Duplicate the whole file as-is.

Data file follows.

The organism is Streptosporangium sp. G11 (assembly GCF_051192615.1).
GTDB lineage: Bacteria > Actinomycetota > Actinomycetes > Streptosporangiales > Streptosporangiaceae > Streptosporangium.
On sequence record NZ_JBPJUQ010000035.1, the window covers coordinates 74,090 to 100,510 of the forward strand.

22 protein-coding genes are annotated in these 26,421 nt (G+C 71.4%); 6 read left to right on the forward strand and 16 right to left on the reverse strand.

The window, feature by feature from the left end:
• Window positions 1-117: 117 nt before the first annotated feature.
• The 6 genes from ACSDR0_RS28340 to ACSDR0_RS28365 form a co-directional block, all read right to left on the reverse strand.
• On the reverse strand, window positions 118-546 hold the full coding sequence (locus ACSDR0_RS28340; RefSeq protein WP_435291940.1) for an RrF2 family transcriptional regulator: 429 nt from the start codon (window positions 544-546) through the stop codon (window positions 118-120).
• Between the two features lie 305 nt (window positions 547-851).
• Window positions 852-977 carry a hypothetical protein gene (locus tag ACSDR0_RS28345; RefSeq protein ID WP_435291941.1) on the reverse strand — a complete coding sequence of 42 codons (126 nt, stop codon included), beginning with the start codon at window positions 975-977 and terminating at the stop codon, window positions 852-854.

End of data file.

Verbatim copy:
The organism is Streptosporangium sp. G11 (assembly GCF_051192615.1).
GTDB lineage: Bacteria > Actinomycetota > Actinomycetes > Streptosporangiales > Streptosporangiaceae > Streptosporangium.
On sequence record NZ_JBPJUQ010000035.1, the window covers coordinates 74,090 to 100,510 of the forward strand.

22 protein-coding genes are annotated in these 26,421 nt (G+C 71.4%); 6 read left to right on the forward strand and 16 right to left on the reverse strand.

The window, feature by feature from the left end:
• Window positions 1-117: 117 nt before the first annotated feature.
• The 6 genes from ACSDR0_RS28340 to ACSDR0_RS28365 form a co-directional block, all read right to left on the reverse strand.
• On the reverse strand, window positions 118-546 hold the full coding sequence (locus ACSDR0_RS28340; RefSeq protein WP_435291940.1) for an RrF2 family transcriptional regulator: 429 nt from the start codon (window positions 544-546) through the stop codon (window positions 118-120).
• Between the two features lie 305 nt (window positions 547-851).
• Window positions 852-977 carry a hypothetical protein gene (locus tag ACSDR0_RS28345; RefSeq protein ID WP_435291941.1) on the reverse strand — a complete coding sequence of 42 codons (126 nt, stop codon included), beginning with the start codon at window positions 975-977 and terminating at the stop codon, window positions 852-854.